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The letter didn’t start with her customary(,) Hi, I’m Aiko Kobayashi, the girl who … In fact, it only had two lines.

Do I need that comma? Why or why not?

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Since you choose to use italics instead of quotation marks to set off a direct quotation, you're already somewhat outside the "rules" and can do whatever you feel best illustrates your personal narrative. See this question on ELU:

https://english.stackexchange.com/questions/14876/use-quotation-marks-or-italics-for-written-quotes

However, it can help the reader understand the sentence better if you mark off the direct quote with commas, as you would any other quotation:

Hi, she said with a smile, do you come here often?

221A Baker Street, he muttered to the woman next to him. Why do I feel like I know that address?

In novels it's common practice to italicize internal dialogue -- a character's thoughts or feelings, or (sometimes) telepathic communication:

Stop reading my mind! she thought furiously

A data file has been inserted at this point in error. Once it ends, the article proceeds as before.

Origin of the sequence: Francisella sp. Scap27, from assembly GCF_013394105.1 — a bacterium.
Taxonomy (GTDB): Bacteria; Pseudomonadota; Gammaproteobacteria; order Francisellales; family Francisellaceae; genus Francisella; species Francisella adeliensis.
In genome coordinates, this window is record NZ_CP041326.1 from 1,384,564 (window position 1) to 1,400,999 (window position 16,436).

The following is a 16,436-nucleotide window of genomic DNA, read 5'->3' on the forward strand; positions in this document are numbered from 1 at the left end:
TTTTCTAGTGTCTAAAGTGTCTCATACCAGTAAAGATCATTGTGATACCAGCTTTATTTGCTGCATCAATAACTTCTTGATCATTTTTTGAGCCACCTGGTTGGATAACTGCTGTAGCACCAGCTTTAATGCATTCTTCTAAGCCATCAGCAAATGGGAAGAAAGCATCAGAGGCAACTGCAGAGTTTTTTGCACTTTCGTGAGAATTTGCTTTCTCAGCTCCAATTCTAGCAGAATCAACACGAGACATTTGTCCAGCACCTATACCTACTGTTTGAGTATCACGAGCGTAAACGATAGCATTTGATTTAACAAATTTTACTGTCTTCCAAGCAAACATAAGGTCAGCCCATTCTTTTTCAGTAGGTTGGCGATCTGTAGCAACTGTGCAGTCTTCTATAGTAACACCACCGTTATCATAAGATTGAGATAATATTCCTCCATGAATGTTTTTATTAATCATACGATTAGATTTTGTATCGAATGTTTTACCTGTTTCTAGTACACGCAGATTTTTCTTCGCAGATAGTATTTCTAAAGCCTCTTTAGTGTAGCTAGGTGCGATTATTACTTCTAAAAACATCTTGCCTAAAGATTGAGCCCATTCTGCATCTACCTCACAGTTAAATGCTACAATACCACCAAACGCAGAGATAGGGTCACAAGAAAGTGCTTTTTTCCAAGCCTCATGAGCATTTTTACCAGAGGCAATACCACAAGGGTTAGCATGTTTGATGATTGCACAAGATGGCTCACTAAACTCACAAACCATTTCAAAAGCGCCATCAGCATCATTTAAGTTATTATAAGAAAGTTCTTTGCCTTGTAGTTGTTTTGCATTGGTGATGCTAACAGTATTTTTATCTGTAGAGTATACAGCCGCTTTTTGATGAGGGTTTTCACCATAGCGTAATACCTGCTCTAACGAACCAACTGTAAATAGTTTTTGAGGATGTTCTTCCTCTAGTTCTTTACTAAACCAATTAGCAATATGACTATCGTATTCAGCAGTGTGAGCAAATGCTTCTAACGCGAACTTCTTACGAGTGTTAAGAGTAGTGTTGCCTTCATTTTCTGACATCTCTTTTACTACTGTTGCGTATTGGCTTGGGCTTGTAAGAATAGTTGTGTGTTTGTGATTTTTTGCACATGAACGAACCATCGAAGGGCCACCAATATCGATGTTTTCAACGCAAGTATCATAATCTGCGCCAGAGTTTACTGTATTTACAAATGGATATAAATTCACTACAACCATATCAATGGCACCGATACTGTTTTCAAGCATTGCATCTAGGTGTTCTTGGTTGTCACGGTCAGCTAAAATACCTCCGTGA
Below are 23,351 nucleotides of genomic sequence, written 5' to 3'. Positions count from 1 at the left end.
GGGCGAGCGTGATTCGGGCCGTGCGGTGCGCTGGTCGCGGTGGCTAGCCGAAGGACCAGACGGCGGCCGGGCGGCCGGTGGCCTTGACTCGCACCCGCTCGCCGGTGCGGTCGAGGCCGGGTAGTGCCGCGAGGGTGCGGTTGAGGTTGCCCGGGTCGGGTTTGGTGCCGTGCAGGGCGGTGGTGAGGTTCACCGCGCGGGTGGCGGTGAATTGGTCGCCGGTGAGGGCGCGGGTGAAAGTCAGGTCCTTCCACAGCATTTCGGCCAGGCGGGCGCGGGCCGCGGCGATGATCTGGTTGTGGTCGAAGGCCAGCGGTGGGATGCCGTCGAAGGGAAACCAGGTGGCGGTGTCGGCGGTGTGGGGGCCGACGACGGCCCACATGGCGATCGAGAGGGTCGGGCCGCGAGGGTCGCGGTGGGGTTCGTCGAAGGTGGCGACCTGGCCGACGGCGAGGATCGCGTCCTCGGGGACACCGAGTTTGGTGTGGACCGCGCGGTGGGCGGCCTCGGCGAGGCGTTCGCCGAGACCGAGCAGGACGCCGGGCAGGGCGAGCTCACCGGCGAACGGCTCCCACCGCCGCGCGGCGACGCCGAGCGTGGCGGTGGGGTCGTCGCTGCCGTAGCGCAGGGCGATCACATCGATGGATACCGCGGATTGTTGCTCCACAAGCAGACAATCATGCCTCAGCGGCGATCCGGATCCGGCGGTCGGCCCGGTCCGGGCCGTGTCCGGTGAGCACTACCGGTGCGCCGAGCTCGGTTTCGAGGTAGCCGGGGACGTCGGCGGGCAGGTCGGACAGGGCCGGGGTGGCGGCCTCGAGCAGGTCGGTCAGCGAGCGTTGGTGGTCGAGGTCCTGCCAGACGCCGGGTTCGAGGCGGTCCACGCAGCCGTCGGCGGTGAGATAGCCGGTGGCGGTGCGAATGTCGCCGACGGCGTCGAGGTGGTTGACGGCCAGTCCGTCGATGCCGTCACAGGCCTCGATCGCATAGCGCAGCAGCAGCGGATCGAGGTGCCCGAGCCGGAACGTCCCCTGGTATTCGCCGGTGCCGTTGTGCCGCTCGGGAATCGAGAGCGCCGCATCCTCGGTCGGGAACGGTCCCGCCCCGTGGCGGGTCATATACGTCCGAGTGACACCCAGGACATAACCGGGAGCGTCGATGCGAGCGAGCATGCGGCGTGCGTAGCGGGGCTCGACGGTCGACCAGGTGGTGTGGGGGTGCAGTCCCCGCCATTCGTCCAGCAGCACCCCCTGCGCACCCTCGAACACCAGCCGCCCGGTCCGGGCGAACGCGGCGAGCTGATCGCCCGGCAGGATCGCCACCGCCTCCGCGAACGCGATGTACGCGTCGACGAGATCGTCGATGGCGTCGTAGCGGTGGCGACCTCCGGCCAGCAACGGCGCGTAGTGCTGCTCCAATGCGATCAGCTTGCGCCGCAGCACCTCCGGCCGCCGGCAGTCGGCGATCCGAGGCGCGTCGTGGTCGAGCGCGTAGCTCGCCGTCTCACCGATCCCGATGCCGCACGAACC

I'm sorry, I sometimes can't help it, he thought back.

I wonder what Gordon Ramsey would have for dinner tonight? she mused to herself as she wandered through the market.

So, using italics for direct quotes can be confusing as it's not clear whether the quote is internal or out loud. It's still fine, but you should use the same punctuation consistently so the reader can get used to it.

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  • Bear in mind that this ISN'T a direct quote of speech, so perhaps italics are suitable. I think I wouldn't bat an eyelid at seeing italics to denote quotations from letters in a novel. – Muzer Jun 28 '17 at 16:47
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Proceed as if the quotation marks were there. It is a direct quotation, so you do need a comma. See rule 3a here.

The letter didn't start with her customary, Hi, I'm Aiko Kobayashi, the girl who… In fact, it only had two lines.

| improve this answer | |
  • The phrasing "her customary" clearly indicates the secondary definition of customary: "according to a person's habitual practice." – Matthew Read Jun 28 '17 at 18:31

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